5 Ways Small Homes Can Save You BIG Money

(Psst: The FTC wants me to remind you that this website contains affiliate links. That means if you make a purchase from a link you click on, I might receive a small commission. This does not increase the price you’ll pay for that item nor does it decrease the awesomeness of the item. ~ Daisy)

I’ve spent the last few years meandering around the world and I’ve stayed in places both large and small. I’m currently settled in the US for a little while and I’ve come to a rather obvious conclusion: small homes are a very thrifty option.

When I first got back to the United States, I lived in an actual “tiny home”  of 320 square feet. It was awesome and everything was designed to make every niche of space count. Unfortunately, the owner of the home I was renting did not have the proper permits from the city and I had to relocate FAST. I had 15 days to find a new place.

I’m currently in an urban area near my daughter and rentals are costly. I chose to rent a 600 square foot studio apartment because I was conducting research for my other website on small-space prepping. But, I’ve realized that living in a small home can save you a lot of money.

I’m not suggesting you immediately pick up and relocate. But if you are moving, especially if it’s due to financial reasons, consider downsizing.

Little living spaces usually cost less.

This is not always the case. If you choose an outrageously expensive neighborhood, you’ll pay as much for your small home as you would a larger home in a middle-class neighborhood. My current apartment is considered a studio because the bedroom doesn’t have windows or a closet. However, I have plenty of room for me, the dogs, and guests. It’s about $400 a month less expensive than the other apartments in the complex, yet I still have access to all the nice amenities.

The same is true when you’re buying. Depending again on the neighborhood, a two-bedroom, one-bathroom house is nearly always going to cost less than a place with 4 bedrooms, a family room, a fully finished basement, and three and a half baths.

It’s cheaper to furnish a small home.

When I had to move in a hurry, I went from a fully-furnished tiny house into an empty apartment. I needed furniture FAST. I had sold all mine or given it to my daughters when I left for Europe three years ago. I still had some preps, some art, and my books in the storage unit, but I needed some basics.

I spent less than a thousand dollars furnishing my whole place. I got a sofa, two shelving units, a TV console with storage underneath, a coffee table, 2 bar stools, 2 random cabinets, a bed, 2 nightstands, 3 lamps, and a dresser. Everything was either found in an interesting-looking roadside trash pile on garbage day, Craigslist, or Facebook Marketplace. Normally, I’d hit some yard sales, but there aren’t many going on this year, perhaps due to the pandemic. As well, I was in a hurry to get settled because taking more time to do so was taking time away from work.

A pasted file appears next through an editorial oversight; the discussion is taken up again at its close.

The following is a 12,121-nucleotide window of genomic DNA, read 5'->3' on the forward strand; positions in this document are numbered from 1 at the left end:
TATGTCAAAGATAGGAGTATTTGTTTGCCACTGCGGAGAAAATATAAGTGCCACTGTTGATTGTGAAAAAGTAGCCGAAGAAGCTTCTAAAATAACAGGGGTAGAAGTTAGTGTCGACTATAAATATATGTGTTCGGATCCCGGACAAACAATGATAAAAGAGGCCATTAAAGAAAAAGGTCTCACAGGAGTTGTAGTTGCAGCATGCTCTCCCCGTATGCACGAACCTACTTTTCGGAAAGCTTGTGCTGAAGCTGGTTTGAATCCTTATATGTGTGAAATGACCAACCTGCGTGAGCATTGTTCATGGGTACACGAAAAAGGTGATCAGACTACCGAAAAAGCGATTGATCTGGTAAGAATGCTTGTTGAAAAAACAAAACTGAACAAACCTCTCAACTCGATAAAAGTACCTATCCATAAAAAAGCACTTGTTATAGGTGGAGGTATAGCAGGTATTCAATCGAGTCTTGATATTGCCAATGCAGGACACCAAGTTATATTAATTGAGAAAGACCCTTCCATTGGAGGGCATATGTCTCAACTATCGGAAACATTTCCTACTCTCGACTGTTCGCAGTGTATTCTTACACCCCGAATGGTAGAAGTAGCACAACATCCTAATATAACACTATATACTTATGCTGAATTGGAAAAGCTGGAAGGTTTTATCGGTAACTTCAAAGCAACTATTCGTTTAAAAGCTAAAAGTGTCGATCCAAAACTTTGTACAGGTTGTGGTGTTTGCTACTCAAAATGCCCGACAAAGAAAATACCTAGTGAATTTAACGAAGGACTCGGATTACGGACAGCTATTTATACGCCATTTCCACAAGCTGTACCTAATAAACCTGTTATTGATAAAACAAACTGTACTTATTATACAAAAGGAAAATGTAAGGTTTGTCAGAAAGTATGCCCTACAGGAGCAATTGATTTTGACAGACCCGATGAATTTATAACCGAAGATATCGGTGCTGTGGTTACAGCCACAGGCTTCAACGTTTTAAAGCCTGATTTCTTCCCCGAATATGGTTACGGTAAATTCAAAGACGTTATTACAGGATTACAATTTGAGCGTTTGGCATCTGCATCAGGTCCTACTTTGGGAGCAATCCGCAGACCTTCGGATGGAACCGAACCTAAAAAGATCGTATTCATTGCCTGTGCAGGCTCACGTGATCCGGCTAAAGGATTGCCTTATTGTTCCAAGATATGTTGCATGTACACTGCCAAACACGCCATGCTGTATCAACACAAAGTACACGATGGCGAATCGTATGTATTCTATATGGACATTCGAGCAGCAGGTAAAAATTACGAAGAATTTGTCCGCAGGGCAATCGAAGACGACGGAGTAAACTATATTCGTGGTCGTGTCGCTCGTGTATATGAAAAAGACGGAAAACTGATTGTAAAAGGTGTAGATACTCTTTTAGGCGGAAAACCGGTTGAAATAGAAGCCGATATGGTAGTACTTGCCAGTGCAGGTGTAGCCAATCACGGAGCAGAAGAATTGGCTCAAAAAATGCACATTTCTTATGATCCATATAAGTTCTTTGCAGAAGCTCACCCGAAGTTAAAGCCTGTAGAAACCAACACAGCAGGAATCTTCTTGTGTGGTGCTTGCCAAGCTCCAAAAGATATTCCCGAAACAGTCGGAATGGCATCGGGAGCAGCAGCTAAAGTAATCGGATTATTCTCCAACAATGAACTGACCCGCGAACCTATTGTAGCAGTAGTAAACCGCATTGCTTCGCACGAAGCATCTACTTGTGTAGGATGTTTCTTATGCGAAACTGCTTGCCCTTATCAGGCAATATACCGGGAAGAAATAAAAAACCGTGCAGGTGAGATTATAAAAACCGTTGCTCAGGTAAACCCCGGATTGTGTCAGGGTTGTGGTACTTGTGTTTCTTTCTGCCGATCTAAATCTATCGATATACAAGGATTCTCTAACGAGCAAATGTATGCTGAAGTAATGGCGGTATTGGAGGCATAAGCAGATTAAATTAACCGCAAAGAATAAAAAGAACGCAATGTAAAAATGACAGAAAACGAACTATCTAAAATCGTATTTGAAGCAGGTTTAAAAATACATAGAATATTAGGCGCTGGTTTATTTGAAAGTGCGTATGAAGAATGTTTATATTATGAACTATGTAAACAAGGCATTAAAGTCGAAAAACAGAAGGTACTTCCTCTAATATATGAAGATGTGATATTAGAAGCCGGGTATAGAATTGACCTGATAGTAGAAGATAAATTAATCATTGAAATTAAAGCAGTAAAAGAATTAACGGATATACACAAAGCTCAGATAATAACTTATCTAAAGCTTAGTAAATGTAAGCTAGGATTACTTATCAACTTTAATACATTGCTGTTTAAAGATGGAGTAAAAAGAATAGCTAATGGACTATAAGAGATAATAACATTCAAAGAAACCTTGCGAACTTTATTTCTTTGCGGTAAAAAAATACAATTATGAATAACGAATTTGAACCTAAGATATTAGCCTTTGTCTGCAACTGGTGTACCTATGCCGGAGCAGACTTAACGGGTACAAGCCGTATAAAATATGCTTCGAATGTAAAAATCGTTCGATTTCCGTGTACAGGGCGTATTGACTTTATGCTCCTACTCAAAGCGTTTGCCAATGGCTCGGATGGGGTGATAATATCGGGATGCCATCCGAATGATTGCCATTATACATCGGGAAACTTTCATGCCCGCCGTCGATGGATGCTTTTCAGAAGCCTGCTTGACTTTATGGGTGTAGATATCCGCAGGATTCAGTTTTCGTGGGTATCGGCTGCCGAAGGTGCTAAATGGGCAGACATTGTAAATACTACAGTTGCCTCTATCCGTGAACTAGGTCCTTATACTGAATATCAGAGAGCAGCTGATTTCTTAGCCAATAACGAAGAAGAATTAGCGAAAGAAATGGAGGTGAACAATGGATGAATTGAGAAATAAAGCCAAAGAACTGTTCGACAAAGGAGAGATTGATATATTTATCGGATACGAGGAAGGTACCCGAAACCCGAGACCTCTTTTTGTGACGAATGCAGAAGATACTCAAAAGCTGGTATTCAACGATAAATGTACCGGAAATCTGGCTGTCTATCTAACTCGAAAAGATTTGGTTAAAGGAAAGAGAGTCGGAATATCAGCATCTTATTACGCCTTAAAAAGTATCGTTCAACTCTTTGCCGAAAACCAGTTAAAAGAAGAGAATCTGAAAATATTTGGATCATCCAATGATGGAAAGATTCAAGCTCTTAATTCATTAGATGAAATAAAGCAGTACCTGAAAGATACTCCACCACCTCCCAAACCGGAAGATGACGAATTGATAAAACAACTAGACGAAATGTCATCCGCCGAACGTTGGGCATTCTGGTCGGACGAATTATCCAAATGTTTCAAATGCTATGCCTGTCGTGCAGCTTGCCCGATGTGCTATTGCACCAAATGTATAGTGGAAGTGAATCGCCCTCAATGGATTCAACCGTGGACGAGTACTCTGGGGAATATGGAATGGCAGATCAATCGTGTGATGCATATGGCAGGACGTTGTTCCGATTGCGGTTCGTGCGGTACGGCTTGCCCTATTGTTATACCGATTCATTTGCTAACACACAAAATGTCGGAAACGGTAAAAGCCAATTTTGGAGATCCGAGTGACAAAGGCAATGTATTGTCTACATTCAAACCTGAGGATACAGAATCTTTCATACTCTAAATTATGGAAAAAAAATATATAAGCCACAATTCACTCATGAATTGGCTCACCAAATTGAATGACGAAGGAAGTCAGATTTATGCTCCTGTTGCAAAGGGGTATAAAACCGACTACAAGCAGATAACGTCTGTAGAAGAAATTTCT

Anyway, I managed to furnish it at a good price with used things and decorate with items I already owned that were in storage. My biggest splurge was printing off some of the travel photos I took to hang on the walls.

Less square footage means less area to heat and cool.

Obviously, this depends somewhat on the small home. If it’s reasonably well-insulated, though, you’ll find that your utility bills are lower if you’re careful with your use of water and power.

In my apartment, I get the air conditioning fairly chilly at night because I sleep better in a cold room. As soon as I get up in the morning, I turn it up to 78-80.

I keep the blinds shut in the morning when the sun hits directly on my wall of windows. This keeps the apartment cool all day. Later, when the angle of the sun has changed, I open the blinds to let more light in. In the winter, I’ll do the opposite because I’ll want that solar gain in the morning to heat the apartment passively.

My utility bills are a fraction of what my local friends with larger homes pay.

Small homes are less time-consuming to keep clean.

Time is money, and in a small home, you’ll spend less of it keeping things clean and tidy. I can vacuum my entire place in 15 minutes and as long as you put things away as you go, you tidying up doesn’t take long either.

It’s essential in a small home to be organized. You need to keep like items together so that you won’t be frantically searching for what you need and stuck with a bunch of clutter.

You buy less for a small home.

I’ve always been one of those people who can’t resist seasonal decor items…until now. There’s no space in my little apartment for a lot of autumn or holiday decor. I don’t have room to add a single piece of furniture to what’s already here. I have two sets of sheets and 3 sets of towels. My closet has clothing on one side and shelves on the other side.

At this point, my rule here is the same as it was when I was traveling. One thing in means one thing out. Otherwise I’ll end up in the uncomfortable position of climbing over stuff (or let’s be honest – tripping over it) instead of walking freely through the space.